SRI LANKA: Death toll nears 25,000 but relief efforts hampered by destroyed roads and looters
As the death toll in Sri Lanka increases, destroyed roads keep journalists and supplies out of affected areas
Wednesday, December 29, 2004
Colombo: The Sri Lankan death toll is nearing 25,000, while another at least 15,000 are still missing. The one time beautiful and lush island is now mostly a pile of rubble.
It's been more than 72 hours since the deadly tsunamis engulfed Sri Lanka, but the aftermath and shock continues to pile on.
For many of those children who were victim to the tsunami, the beach was one of their favorite places to be. The calm waves, white sand and blue-green ocean were a real treat to look at. Many of them were not even old enough to speak, but our children some small, some big and some even unborn are no longer with us. Hundreds of them have drowned or gone missing in those killer waves. Sources from the North East say that an orphanage in Mulaitivu, which housed some 175 orphans, has been completely washed away. Only 55 of the children's bodies have been found as of yet.
Some men and women were seen clutching onto their darling children when their bodies were found. Samantha, a 26-year-old who survived the tsunami that struck Matar says, “Death cannot be avoided. If one has to die he will die, but I wish I died with them too, because then I wouldn’t have to miss them so much. I have no family now, I’m all alone."
Many of the survivors who relate their stories say that they managed to swim through the strong and dirty muddy waves, while some men said that they even climbed trees in fear of losing their life, although many of those trees were uprooted by strong waves and provided little safety.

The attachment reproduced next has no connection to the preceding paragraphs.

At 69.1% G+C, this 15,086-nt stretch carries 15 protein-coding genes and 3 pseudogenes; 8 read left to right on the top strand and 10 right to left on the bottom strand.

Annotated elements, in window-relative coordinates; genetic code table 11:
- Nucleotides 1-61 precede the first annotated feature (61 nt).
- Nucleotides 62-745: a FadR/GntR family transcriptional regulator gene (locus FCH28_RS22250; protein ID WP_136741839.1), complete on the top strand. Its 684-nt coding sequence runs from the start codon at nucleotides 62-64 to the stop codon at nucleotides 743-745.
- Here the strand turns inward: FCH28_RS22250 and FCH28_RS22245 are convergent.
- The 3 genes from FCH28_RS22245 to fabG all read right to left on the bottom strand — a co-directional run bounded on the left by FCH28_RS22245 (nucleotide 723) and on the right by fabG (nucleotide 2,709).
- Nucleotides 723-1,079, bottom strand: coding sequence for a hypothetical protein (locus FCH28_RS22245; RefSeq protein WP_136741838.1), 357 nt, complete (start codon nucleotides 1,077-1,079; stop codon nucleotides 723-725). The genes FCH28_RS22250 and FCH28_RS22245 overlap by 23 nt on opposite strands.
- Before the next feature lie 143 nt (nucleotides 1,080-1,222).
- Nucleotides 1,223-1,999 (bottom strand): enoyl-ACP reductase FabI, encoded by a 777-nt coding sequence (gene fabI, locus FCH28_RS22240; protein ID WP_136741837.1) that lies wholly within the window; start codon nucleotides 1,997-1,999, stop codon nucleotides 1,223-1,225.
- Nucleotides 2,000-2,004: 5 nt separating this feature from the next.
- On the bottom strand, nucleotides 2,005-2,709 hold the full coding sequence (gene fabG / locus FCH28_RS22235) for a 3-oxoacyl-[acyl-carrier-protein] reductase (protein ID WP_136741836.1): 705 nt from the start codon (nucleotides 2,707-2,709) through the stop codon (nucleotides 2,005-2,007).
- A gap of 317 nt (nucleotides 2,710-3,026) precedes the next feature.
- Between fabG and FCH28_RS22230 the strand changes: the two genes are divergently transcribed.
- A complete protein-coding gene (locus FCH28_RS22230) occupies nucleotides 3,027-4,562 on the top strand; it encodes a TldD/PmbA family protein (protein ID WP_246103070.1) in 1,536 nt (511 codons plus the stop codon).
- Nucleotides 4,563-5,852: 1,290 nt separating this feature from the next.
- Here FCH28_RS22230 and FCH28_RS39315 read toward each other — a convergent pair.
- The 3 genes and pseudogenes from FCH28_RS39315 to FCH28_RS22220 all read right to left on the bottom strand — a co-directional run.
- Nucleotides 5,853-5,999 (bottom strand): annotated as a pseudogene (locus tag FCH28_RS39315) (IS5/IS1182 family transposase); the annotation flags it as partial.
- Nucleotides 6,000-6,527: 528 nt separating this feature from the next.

At least a hundred tourists are believed to have died due to the tidal waves. The dead bodies of 20 Japanese tourists were found at Sri Lanka’s famous Yala National park, situated in the Southern part of the island. Five Indians died in Trincomalee while they were holidaying at a beach hotel there. Reports also say that six Americans have also died. Many Europeans who were holidaying in the South are also feared to have died. Many of Sri Lanka’s hotels are either badly damaged or completely destroyed. Only a pile of debris is seen now at many places where the hotels stood.
Relief efforts are underway both internationally and locally. Monetary aid, dry rations, medicinal material, doctors, nurses and other special aid workers from all over the country and the world are coming to Sri Lanka to help the survivors, including some 2.5 million displaced persons. Many Sri Lankans, in their own small personal capacities, are also joining the relief effort. The Sri Lankan Government, the country’s main opposition and all other parties have shed their political differences to help ease the catastrophe the country is facing.
Nearly 400 looting incidents have been reported from affected areas in North East and the South, including the districts of Hambantota, Galle, Matara and Hikkaduwa, Batticaloa, Ampara, and Trincomalee. Many such looters were arrested, but police headquarters have already dispatched special teams to apprehend any more looters. Security has been also tightened in all affected areas because of the looting.
Only journalists and personnel attached to relief operations are allowed to travel to many of the tsunami hit areas, as the roads are either completely destroyed or terribly strewn with debris, making it hard for normal transport to travel in and out. Many people currently at shelter homes are without food, water and other basic necessities because relief workers are finding it difficult to get to those shelter points.
With the Government announcing December 31st as a day of national mourning, Sri Lankans are not likely to forget the tsunami any time soon. Building Sri Lanka is going to be much more difficult than initially speculated. The North and East coast, which has already been destroyed by a two-decade long war is now a mere pile of concrete and ruins. Hotels, houses, shops--some of which have historic value--are no more. Rebuilding them will be a monumental task. December 26th 2004 will go down in Sri Lankan history as the country’s "day of disaster."
Munza Mushtaq is a journalist in Colombo who writes for the Daily Mirror and Lanka Academic. Mushtaq also represented Sri Lanka at the South Asian Forum for Energy Journalists earlier this year.
Date Posted: 12/29/2004